“When we came out of that, it was obvious we had survived. Most of the other companies, except for Jellystone, were gone,” Peterson said.
With stock values depressed and business curtailed across the U.S., it didn’t make much sense for KOA to be a publicly held company by the early 1980s, and the board began to work out a plan to return to private ownership. It met with its two largest shareholders, Reich and Tang and worked out an agreement whereby they would buy out all the public shares and take the company private once more. The buyback was accomplished in mid-1981.
“It made sense to everybody,” Peterson recalled. “The sale gave KOA stability because the buyers reinvested the money into the company for future growth. This was a marvelous tool to be able to talk about with potential franchisees.”
Peterson Pushes For Cabins
Peterson says his greatest satisfaction during his 20 years as CEO was the introduction of camping cabins.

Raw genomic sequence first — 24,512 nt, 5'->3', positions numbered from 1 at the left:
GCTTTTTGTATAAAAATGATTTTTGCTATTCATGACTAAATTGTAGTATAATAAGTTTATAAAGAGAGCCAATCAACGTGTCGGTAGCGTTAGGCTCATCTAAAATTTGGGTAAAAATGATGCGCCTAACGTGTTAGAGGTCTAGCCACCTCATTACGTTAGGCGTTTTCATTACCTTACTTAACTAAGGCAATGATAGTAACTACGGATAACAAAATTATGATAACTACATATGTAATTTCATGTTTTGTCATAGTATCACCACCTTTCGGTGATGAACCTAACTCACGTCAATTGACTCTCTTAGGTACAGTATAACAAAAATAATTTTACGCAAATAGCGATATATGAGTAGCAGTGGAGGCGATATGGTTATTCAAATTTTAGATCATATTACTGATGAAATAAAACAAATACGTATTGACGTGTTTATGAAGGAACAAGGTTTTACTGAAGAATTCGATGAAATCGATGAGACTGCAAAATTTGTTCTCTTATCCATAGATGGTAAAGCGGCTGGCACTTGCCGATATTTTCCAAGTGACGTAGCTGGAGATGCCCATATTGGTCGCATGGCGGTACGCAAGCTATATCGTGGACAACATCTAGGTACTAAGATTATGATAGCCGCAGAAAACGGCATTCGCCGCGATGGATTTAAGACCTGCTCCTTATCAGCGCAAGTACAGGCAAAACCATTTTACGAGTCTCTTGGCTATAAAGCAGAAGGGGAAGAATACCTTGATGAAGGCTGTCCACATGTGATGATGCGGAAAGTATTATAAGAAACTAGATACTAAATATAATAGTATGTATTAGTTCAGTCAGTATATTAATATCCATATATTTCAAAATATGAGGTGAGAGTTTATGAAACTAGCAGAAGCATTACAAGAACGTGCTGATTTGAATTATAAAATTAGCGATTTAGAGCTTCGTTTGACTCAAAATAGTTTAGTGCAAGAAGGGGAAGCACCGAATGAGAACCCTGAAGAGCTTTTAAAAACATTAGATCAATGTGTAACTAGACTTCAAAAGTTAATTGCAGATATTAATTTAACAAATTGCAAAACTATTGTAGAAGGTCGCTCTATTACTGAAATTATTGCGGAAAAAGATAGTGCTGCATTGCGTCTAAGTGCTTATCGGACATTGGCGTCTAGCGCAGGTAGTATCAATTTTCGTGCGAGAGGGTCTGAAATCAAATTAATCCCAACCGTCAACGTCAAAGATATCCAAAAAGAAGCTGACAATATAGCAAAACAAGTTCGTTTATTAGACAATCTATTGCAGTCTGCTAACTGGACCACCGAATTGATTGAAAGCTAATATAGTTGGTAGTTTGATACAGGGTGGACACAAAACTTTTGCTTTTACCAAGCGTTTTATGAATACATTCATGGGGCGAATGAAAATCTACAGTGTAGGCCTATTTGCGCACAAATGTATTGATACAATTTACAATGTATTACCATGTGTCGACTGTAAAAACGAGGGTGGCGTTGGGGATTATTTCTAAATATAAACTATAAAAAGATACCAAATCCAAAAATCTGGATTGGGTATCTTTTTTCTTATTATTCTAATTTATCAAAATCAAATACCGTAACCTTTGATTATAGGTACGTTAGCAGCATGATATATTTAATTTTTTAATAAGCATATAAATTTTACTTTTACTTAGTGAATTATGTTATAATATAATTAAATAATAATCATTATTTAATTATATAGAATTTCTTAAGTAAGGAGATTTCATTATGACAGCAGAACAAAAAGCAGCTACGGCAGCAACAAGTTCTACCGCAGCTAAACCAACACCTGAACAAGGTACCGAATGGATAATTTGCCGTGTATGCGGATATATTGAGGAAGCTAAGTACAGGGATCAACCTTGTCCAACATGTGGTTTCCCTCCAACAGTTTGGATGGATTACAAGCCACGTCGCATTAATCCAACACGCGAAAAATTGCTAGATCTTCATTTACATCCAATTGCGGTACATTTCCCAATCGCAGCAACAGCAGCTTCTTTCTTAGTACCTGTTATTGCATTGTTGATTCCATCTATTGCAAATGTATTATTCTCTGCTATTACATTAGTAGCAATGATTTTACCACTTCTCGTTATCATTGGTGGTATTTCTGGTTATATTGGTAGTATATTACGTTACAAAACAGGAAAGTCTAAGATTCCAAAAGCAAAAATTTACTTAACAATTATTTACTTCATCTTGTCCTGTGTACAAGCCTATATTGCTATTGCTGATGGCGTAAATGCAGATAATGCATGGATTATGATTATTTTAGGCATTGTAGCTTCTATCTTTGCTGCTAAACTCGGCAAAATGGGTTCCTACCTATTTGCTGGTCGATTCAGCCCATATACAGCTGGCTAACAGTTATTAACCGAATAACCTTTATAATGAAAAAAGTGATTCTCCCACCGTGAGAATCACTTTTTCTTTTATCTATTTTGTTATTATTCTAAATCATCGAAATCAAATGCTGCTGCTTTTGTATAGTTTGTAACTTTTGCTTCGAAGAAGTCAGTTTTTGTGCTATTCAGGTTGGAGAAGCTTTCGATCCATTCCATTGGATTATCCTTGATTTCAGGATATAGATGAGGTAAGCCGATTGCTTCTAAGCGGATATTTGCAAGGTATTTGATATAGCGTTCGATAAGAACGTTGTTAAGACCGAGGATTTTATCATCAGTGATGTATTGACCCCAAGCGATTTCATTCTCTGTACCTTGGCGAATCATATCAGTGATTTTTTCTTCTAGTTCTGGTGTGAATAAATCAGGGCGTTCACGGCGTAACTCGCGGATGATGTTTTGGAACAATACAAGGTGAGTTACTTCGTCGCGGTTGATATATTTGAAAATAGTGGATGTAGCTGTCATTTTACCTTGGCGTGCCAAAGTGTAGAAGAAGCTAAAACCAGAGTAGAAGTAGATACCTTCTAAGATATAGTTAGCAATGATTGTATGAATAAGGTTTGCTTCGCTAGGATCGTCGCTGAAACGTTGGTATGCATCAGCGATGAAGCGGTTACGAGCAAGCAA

“It was a difficult project to get going,” he conceded. “People are generally content with things if they’re going OK. But looking down the road, it seemed we needed to get into the cabin business. Other than government campgrounds, which had shacks dating back to the CCC days, most campgrounds didn’t have cabins.”
KOA had offered a primitive-style cabin as early as the 1970s, but it didn’t gain any traction. When KOA re-introduced the Kamping Kabin concept in the early 1980s, it took the company some five years promoting the cabin concept at annual conventions and taking their story on the road before it caught on, he said.
KOA opted to install the first cabins at company-owned campgrounds, like in St. Petersburg, Fla., where 30 were built in one year.